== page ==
(PRESS RELEASE) Today Chile’s Constitutional Tribunal voted 6 to 4 to pass an abortion bill that will allow women to access safe and legal abortion services in cases of life-endangerment, rape, and fatal fetal impairments.
President Michelle Bachelet introduced abortion legislation in January 2015. The abortion bill passed in Constitutional and Health Committees within both the Cámara de Diputados —the lower house of Chile’s Congress—and the Senate. However, soon after Congress passed the bill, conservative groups challenged the bill calling it unconstitutional and the Constitutional Tribunal held hearings last week before making its final ruling.
Today’s Constitutional Tribunal vote is the final step to make legal abortion services a reality for the women and girls of Chile. Now the bill will head to President Bachelet’s desk for her to sign into enactment.
Said Nancy Northup, president and CEO of the Center for Reproductive Rights:
“Today the Chilean Constitutional Tribunal stood up for countless women and girls in their country by passing this historic bill to protect their health, safety and fundamental human rights.
“Extreme abortion bans rob women of their ability to make their own decisions and force countless women into the shadows when they need to end a pregnancy, risking imprisonment and even their lives.
“We commend the government of Chile for their commitment to this critical legislation and now await its swift enactment.”
Although Chile’s 1931 health code legalized abortion in limited circumstances, a law passed in 1989 banned abortion under all circumstances – even when pregnancy endangers the woman’s life. Nearly 200,000 unsafe abortions occur each year in Chile, according to the Guttmacher Institute.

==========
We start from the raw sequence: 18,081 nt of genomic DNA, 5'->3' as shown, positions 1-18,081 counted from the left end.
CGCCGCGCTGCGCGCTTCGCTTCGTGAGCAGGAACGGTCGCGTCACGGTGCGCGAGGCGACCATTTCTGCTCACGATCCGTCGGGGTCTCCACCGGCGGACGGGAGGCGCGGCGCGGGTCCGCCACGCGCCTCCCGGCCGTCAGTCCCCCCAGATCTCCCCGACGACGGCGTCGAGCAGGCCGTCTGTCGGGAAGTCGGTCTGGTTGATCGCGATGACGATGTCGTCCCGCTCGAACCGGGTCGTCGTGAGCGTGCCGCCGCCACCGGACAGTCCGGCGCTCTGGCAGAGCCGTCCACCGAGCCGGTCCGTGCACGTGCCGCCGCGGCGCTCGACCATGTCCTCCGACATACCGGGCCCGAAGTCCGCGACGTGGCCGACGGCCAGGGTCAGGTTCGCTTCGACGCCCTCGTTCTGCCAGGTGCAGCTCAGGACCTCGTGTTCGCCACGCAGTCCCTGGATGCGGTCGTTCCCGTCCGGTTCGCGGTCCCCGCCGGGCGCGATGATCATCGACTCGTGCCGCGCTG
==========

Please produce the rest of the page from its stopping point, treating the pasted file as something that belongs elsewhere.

The Center for Reproductive Rights testified before the Constitutional Tribunal this week in support of the abortion bill and submitted amicus briefs demonstrating that the legislation was is in line with international and comparative legal standards.
“As a Chilean, I’m proud to see the progress and political will of my home country to decriminalize abortion in limited circumstances,” said Lilian Sepúlveda, vice president of the Global Legal Program at the Center for Reproductive Rights. “The Center stands ready to help our Chilean partners see that the law becomes a reality for all women and girls.”
In May 2017 the Inter-American Commission on Human Rights—the principal human rights body for the Americas—hosted a hearing on the status of Chile’s abortion law reform, where the Center for Reproductive Rights, Miles Chile and Isabel Allende Foundation testified before the Commission to call on Chile to prioritize passage of the abortion bill.
Seventy percent of Chileans support the current abortion bill, according to a recent Cadem survey. The bill has widespread support from women’s rights organizations in Chile, international and regional human rights experts, and influential voices in Chile, such as Isabel Allende.
According to a 2014 report published by the Center, 35 countries have amended their laws to expand access to safe and legal abortion services in the last 20 years—a trend that has marked incredible progress toward improving women’s lives, including significantly reducing rates of maternal mortality due to unsafe abortion. The report was released alongside the Center’s updated World’s Abortion Laws map—the most comprehensive resource to track abortion laws across the globe.